COLUMBIA — A bill allowing stores to deliver beer and wine to homes along with the grocery orders moved forward in the S.C. House on Feb. 3 despite opposition from a state law enforcement leader.
Advocates for the bill, which include the S.C. Chamber of Commerce, argue that the change would recognize that more consumers shop online, especially during the pandemic.
Opponents worry that enforcement of the law, especially the risk of orders being handed to underage drinkers, will be difficult.
The House subcommittee that backed the home booze deliveries also approved a measure that would allow stores to include beer and wine in orders picked up through curbside delivery, another shopping option that has become far more popular during the COVID-19 outbreak. The panel held a debate on the curbside bill on Jan. 27.
State Rep. Beth Bernstein, D-Columbia, told The Post and Courier that she supported efforts to make delivery of beer and wine legal before the coronavirus shifted shopping habits.
"The pandemic has shown us that it is even more necessary," said Bernstein, the delivery bill's House sponsor.
Bernstein sometimes uses services such as Shipt and Instacart to have groceries delivered when she is busy and appreciates the convenience, she said.
The coronavirus pandemic means that some shoppers are using the services to reduce their health risks by not going into stores themselves, she said.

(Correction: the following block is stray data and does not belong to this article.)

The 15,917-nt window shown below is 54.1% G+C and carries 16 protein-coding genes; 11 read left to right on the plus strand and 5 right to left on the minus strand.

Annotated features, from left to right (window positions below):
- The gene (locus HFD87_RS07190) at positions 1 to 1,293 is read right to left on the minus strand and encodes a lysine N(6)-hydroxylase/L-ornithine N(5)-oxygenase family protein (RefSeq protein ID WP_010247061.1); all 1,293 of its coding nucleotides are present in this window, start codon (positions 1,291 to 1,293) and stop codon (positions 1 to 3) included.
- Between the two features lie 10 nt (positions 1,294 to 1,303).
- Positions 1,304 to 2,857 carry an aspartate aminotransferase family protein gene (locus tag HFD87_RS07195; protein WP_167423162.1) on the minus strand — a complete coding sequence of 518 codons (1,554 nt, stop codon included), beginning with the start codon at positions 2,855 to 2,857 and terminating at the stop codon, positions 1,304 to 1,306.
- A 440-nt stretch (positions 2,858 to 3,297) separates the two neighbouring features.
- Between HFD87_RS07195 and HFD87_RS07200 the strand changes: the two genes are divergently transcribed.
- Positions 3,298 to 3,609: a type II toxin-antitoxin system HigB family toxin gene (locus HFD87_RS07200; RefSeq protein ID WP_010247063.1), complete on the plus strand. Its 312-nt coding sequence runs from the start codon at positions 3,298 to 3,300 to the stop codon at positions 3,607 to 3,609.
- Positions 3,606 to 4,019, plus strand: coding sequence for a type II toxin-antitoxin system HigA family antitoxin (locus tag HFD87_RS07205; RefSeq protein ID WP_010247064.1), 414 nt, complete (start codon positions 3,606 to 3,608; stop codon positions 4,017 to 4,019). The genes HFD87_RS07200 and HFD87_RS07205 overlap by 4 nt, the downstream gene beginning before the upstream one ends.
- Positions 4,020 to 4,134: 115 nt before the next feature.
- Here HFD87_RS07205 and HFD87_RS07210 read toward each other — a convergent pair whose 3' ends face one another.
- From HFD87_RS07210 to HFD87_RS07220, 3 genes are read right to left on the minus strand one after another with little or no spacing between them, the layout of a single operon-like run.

The State Law Enforcement Division will struggle to keep an eye on such deliveries as they happen, according to Maj. Frank O'Neal, who oversees enforcement of narcotics, alcohol and vice laws for the agency.
SLED is already hard-pressed to enforce the current 11 p.m. curfew on alcohol sales at bars and restaurants meant to help slow the spread of the deadly virus, he told a Judiciary subcommittee.
"It's almost unenforceable to us," O'Neal said of the delivery law.
The bill requires workers delivering grocery orders that include beer or wine be at least 21 years of age and use technology to verify IDs used in purchases.
O'Neal said that underage drinkers would be more tempted to use grocery delivery services to get beer and wines than other delivery services, such as an interstate delivery of a case of wine, which South Carolina now allows.
Rep. Kirkman Finlay, R-Columbia, also testified against the bill, saying he worries as a father of three that grocery deliveries would make beer and wine too available to underage drinkers.
The system is vulnerable because teens have access to fake identifications, Finlay said: "It's going to be a problem."
The change is supported by companies involved in the growing business of grocery delivery, including Shipt. The S.C. Chamber of Commerce called it a way to give consumers what they want using technology that is becoming more commonly used for sales.
"Businesses that can offer a beer or wine delivery option should be allowed to do so — safely and in strict adherence with underage drinking laws," Swati Patel, interim CEO of the chamber, said in a statement.
Shipt regularly hears from consumers who would like to be able to add beer and wine to their grocery orders, according to Evangeline George, director of public affairs for the delivery company.
Bernstein understands that the change would face concerns about enforcing drinking laws but believes it's time for South Carolina to embrace how consumers would prefer to shop.